As in the previous section, let N_{k,j }be the number of transactions during period j of cycle k. It is now assumed that the transaction rate is dynamic, so a different rate applies to each transaction. Let T_{k,j,0}i=1, . . . , N_{k,j}, be the time of the i^{th }transaction that falls in period j of cycle k. Let T_{k,j}=(k−1)τ+Δ_{j−1 }be the start of period j in cycle k and T_{k,j,N} _{ k,j } _{+1}=(k−1)τ+Δ_{j }be the end of period j in cycle k.

FIG. 5 shows the structure of the data for an example of the above-described dynamic Poisson timing process with two periods. Note that T_{i,j,k }is either the start of a period, the time of a transaction, or the time from the last transaction in the period to the end of the period.

The waiting times Y_{k,j,i}=T_{k,j,i}−T_{k,j,i−1}i=1, . . . , N_{k,j}, between transactions in the same period of the same cycle are uncensored. At time T_{k,j,N} _{ k,j } _{+1}, the waiting time Y_{k,j,N} _{ k,j } _{+1 }from the last transaction in period j until the end of period j can be considered to be a censored waiting time because the period could no longer be observed. Let Z_{k,j,N} _{ k,j } _{+1 }be the uncensored waiting time for the end of period j in cycle k, that is, the transaction time that would have been observed if the period had continued to be observed. Including Y_{k,j,N} _{ k,j } _{+1 }in the model allows the information that no transaction was seen in a period to be used to update the rate for that period.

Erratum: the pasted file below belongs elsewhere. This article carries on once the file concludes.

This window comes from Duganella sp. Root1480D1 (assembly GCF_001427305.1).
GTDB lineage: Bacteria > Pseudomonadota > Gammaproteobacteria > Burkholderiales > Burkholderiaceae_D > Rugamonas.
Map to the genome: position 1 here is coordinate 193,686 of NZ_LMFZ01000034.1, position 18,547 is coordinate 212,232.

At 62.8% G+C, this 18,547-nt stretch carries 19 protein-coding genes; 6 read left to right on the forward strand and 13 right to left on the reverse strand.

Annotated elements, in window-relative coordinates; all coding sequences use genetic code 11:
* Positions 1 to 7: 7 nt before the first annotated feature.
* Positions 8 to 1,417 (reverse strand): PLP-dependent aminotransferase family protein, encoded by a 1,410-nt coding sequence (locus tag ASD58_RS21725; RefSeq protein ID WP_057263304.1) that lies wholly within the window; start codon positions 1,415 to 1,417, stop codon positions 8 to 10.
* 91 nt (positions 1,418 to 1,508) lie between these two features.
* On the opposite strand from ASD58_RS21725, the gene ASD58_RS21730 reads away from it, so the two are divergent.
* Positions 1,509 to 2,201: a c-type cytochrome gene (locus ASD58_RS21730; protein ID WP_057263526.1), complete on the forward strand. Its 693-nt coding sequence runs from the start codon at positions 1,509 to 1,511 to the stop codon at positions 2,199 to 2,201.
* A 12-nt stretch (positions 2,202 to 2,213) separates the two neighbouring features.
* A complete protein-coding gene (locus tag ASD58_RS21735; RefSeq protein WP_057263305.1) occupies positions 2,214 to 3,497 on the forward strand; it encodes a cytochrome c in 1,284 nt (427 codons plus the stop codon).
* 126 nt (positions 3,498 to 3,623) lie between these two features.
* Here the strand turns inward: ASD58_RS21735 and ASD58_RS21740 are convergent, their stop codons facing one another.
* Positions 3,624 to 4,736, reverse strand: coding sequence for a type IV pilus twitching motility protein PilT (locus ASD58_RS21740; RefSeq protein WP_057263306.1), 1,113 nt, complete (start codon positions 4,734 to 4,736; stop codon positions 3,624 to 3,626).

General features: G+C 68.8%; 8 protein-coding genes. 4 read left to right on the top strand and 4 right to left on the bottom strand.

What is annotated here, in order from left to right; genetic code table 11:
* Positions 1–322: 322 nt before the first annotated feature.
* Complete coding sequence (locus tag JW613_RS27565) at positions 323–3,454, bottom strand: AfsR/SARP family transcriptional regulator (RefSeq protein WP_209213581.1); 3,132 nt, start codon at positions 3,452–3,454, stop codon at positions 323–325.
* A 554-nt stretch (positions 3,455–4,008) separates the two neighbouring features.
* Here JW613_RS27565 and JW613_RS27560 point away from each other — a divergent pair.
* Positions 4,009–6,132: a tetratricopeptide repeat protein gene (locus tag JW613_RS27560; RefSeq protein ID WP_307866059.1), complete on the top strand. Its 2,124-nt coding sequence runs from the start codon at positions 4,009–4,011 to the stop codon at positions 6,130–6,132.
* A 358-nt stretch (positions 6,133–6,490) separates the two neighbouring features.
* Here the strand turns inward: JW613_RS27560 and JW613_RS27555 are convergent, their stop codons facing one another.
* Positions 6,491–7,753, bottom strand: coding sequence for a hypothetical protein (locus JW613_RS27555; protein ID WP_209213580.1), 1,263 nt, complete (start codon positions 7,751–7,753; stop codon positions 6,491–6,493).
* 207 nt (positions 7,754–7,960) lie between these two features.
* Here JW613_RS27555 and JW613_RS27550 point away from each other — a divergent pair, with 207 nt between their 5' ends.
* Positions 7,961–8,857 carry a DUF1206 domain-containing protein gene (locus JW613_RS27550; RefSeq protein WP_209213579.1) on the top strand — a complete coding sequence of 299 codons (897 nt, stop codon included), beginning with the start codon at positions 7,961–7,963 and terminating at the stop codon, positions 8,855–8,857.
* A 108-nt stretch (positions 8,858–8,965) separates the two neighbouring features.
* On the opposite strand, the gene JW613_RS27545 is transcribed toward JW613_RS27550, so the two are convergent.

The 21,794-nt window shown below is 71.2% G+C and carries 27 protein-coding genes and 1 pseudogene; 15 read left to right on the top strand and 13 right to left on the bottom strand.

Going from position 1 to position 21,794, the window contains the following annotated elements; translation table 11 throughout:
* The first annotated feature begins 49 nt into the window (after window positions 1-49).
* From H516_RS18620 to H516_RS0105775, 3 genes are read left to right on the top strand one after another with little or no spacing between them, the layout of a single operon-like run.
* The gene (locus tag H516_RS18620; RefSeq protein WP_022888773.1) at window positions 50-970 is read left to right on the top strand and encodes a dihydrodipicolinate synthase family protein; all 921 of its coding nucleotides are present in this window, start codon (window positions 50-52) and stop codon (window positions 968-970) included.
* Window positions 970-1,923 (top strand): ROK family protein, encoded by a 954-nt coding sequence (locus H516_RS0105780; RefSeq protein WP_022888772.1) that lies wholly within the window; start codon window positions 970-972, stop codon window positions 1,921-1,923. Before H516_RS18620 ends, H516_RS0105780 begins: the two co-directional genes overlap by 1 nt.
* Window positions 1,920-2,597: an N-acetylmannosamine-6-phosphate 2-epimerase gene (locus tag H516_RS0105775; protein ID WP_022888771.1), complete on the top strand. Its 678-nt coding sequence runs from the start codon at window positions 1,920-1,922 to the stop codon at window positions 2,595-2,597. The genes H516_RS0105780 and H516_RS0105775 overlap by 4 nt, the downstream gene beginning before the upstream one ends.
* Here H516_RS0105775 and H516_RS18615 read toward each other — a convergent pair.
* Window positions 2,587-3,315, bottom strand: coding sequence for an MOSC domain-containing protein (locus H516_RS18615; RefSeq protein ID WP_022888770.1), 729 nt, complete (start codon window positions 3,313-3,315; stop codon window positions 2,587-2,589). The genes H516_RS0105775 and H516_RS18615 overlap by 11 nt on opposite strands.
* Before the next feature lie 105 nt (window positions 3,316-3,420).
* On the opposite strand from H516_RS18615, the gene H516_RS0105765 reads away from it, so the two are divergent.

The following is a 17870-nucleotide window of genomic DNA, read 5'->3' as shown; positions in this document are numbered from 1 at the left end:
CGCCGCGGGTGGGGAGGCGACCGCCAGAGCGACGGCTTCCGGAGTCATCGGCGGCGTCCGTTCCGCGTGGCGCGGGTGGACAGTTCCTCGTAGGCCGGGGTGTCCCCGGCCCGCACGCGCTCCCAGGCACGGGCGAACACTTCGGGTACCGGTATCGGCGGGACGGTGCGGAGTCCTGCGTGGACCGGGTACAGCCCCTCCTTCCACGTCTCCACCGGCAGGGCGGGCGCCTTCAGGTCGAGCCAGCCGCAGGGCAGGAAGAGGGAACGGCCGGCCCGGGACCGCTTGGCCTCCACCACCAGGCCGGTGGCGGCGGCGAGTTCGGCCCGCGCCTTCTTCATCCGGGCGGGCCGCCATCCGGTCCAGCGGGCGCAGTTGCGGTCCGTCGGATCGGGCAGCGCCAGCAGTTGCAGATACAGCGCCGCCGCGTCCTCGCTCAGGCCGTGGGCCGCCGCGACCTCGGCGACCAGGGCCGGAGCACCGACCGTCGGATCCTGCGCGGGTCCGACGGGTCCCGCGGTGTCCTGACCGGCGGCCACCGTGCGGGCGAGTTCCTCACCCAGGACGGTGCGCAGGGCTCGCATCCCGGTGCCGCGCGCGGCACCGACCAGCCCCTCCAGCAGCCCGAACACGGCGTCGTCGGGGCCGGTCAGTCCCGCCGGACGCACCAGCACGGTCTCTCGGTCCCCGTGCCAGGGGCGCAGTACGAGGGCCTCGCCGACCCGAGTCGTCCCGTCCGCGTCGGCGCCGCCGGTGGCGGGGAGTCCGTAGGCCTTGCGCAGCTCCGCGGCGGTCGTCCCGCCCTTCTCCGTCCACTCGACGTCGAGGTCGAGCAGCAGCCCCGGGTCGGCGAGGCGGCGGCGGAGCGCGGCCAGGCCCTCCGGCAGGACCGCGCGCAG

Under a Poisson timing model, Y_{k,j,1 }. . . , Y_{k,j,N} _{ k,j }are independent exponential random variables and Y_{k,j,N} _{ k,j } _{+1 }is a right-censored exponential. Under a dynamic Poisson timing model, the mean of the exponential distribution evolves randomly. Here it is assumed that the mean in effect at time T_{k,j,i }is a random perturbation of the rate in effect at the time of the last transaction in period j prior to T_{k,j,i}. Thus, the transaction rate changes when and only when there is a transaction. The dynamic Poisson timing model is more precisely defined as follows:

*Y* _{k,j,i}˜exponential(λ_{k,j,i}), *i*=1*, . . . , N* _{k,j}

*Y* _{k,j,N} _{ j } _{+1}=min(*Z* _{k,j,N} _{ k,j } _{+1}(*k*+1)τ+Δ_{j} *−T* _{k,j,N} _{ k,j }),

*Z* _{k,j,N} _{ k,j } _{+1}˜exponential(λ_{k,j,N} _{ k,j } _{+1})

where λ_{k,j,0}=λ_{k−1,j,N} _{ k−1,j } _{+1 }and λ_{1,j,0 }is a known constant. Note that the transaction rate for a period stays constant until a transaction occurs in that period, and then the rate for the next period (which controls the waiting time until the next transaction) is generated. Thus, the transaction rate that applies to the first transaction in a period j after time 0 is generated at time 0. Dynamic model (4) is an example of a type of Bayesian dynamic model. Conventional Bayesian dynamic models are described in M. West et al., “Bayesian Forecasting and Dynamic Models,” Springer-Verlag, 1989.

Because the mean of ε_{k,j,i }one and its variance is 1/α, the transaction rate is more stable for larger α. The current transaction rate is also more variable when the previous transaction rate was high than when it was low. To see this, let C_{k,j,(i) }denote the cycle of the last transaction in period j prior to time T_{k,j,i}, that is,

where N_{k,j}(T_{k,j,i}−T_{k,j,0}) represents the number of transactions in period j of cycle k up to time T_{k,j,i}. By convention, C_{k,j,(i)}=0 if no transactions occurred in period j prior to T_{k,j,i}. Let λ_{k,j,(i) }denote the rate in effect at the time of the last transaction in period j of cycle C_{k,j,(i)}. It follows from dynamic model (4) that (λ_{k,j,k}|λ_{k,j,(i)})˜Γ(α,α/λ_{k,j,(i)}), which has variance λ^{2} _{k,j,(i)}/α.

The posterior distribution of the current transaction rate can be found as follows. Let W_{k,j,i }denote the time elapsed in period j between the last transaction in period j and time T_{k,j,i,−1}, so